Subfamily Cicadellinae

Evacanthus ustanucha

Leafhopper (Evacanthus ustanucha), Craggy Mountain, Macon County, NC, 7/8/05.  These leafhoppers were common in the wooded side of the mountain near the summit, although I've never seen them anywhere else.  According  to Andy Hamilton, who IDed it (and in fact named the species in 1983), it has only been seen seen on Mt. Mitchell and Chestnut Bald (in the North Carolina Blue Ridge Mountains) before. See relevant BugGuide page..

Glassy-winged Sharpshooter (Homalisca vitripennis)

Glassy-winged Sharpshooter (Homalodisca vitripennis), West Point on the Eno, Durham, NC, 7/3/07.  ID thanks to Andy Hamilton.

Oncometopia orbona

Sharpshooter (Oncometopia orbona), Durham, NC, 7/6/07 Sharpshooter (Oncometopia orbona) Sharpshooter (Oncometopia orbona), Durham, 4/14/06, according to the Tree of Life Web Project Auchenorrhyncha page.  This one turned up on the back wall of my house at 9:25 pm. Sharpshooter (Oncometopia orbona, Eno River SP, Old Cole Mill Rd. access, 2/28/06.  This critter was  about inch long and looked as though its wings were yellow and black when flying.  I first saw one of these that year on 1/12. Late-instar nymph of the species on left (Oncometopia orbona).  I saw an adult try to protect a nymph by moving next to it and placing its leg over it, but couldn't get a photo. Sharpshooter nymph (Oncometopia orbona), Durham, NC, 6/21/14

Speckled Sharpshooter (Paraulacizes irrorata)

Speckled Sharpshooter (Paraulacizes irrorata), Durham, NC, 5/18/08

Draeculacephala zeae

Leafhopper (Draeculacephala zeae), Durham, NC, 6/13/05.  Found on leaves of cattails in my neighborhood swamp.  This ITIS  recognizes the validity of this taxon. Leafhopper (Draeculacephala zeae), Ocracoke, Hyde County, NC, 5/10/06.  This leafhopper showed up on the beach near the water.

Sibovia genus

Leafhopper (Sibovia genus), Penny's Bend Nature Preserve, Durham County, NC, 4/20/06 Leafhopper (Sibovia genus), Eno River SP, Old Cole Mill Road access, 7/30/05 Leafhopper (Sibovia occatoria), Duke Gardens (Asian section), Durham, 7/19/05. Leafhopper (Sibovia occatoria), Mason Farm Biological Reserve, Orange County, NC, 6/17/06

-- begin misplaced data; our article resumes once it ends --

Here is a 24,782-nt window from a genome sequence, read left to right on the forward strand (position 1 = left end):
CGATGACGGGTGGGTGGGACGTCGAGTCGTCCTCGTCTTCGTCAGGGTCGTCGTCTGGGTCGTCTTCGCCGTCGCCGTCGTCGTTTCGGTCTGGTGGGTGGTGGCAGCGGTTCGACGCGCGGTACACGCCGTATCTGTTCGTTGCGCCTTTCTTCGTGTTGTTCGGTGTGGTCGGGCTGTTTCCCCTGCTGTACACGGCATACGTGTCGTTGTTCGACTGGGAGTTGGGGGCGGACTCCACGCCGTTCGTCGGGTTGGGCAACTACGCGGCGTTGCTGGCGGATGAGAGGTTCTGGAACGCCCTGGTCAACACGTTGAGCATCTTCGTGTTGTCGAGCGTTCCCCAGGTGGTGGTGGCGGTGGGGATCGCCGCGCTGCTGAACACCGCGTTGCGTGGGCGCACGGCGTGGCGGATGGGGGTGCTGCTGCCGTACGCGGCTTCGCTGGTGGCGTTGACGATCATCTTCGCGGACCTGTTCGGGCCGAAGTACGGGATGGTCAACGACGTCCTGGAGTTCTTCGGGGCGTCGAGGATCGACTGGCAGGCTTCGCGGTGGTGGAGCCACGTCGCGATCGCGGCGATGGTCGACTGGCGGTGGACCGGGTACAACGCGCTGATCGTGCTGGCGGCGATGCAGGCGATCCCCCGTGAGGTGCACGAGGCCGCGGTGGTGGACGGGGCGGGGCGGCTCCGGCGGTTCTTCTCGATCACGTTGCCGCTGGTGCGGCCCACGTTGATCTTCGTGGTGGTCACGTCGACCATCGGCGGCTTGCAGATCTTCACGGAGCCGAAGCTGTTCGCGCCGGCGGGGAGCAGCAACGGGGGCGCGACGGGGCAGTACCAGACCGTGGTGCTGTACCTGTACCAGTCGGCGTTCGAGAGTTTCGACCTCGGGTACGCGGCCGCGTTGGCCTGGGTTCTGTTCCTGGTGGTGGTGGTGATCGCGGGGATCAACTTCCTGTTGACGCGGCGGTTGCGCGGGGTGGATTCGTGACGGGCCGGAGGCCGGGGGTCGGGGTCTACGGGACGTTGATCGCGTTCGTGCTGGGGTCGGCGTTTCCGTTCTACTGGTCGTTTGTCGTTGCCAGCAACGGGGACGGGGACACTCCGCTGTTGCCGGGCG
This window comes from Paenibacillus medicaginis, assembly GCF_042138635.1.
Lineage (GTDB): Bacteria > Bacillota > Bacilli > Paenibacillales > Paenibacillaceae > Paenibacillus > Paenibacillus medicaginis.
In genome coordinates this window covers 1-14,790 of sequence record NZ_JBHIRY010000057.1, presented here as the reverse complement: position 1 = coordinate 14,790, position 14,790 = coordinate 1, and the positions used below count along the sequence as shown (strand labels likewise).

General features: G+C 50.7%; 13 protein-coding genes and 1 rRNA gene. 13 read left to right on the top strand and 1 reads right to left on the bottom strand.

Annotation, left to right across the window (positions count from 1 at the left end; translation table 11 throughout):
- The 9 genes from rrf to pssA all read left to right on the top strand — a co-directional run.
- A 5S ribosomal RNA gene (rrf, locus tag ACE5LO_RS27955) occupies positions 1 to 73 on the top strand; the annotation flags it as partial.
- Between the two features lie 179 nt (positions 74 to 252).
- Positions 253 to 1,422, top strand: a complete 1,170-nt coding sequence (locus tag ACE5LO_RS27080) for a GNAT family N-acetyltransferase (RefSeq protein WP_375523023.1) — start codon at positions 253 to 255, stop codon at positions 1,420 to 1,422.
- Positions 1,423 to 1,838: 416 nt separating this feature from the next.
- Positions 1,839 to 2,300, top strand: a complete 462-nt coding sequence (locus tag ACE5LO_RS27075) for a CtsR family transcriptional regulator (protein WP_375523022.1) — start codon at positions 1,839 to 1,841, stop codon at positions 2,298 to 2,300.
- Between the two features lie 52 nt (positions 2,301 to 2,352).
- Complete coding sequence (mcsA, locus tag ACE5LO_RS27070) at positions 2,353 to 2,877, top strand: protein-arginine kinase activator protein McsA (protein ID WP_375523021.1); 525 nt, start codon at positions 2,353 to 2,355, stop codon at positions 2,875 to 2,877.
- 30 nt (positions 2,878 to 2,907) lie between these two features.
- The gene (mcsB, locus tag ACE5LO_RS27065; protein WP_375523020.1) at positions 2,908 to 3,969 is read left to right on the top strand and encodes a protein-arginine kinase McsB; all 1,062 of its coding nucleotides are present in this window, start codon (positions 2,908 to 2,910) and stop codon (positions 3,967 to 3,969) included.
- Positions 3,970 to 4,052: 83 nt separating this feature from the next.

Graphocephala genus

Leafhopper (Grapho-cephala versuta), Durham, NC, 6/17/07.  Leafhopper (Graphocephala versuta), Jordan Lake Gamelands, Chatham County, NC, 7/12/15 Leafhopper (Graphocephala versuta),  Durham, 6/30/08.  Leafhopper (Graphocephala coccinea), Durham, NC, 8/21/08

Subfamily Macropsinae
         
Leafhopper (Oncopsis citra)          

Subfamily Coelidiinae

Jikradia olitoria

         
Leafhopper (Jikradia olitoria), Durham, NC, 9/20/09 Leafhopper (Jikradia olitoria), Penny's Bend Nature Preserve, Durham County, NC, 8/12/07    

Leafhopper nymphs (Coelidia olitoria)

 
Leafhopper nymph, Mason Farm Biological Reserve, Orange County, NC, 5/21/09 Leafhopper nymph, Penny's Bend Nature Preserve, Durham County, NC, 5/24/08 Leafhopper nymph (Coelidia olitoria), Durham, NC, 7/1/15      

Subfamily Gyponinae

Leafhopper (Gyponana cacumina), Durham, 8/11/06.  A large leafhopper, about half an inch long.  Taken at night. Leafhopper (Ponana punticollis), about 10 mm long.  Photo taken at night in Durham, NC, on 8/17/10.

Subfamily Idiocerinae
       
Leafhopper (Idiocerus lunaris), Durham, NC, 5/1/07        

Mystery Hoppers

Durham, 6/20/05.  This unusual leafhopper seems to be an albino, or could be freshly emerged from a molt.  It was about half an inch long.

 

Mystery hopper, Penny's Bend Nature Preserve, Durham County, NC, 6/1507 Mystery hopper River SP, Old Cole Mill Road access, 6/23/05

Exuvia

This leafhopper exuvia got left behind at Johnston Mill Nature Preserve, Orange County, NC on 7/15/06 when a leafhopper molted.

Copyright 2005-2010 Dorothy E. Pugh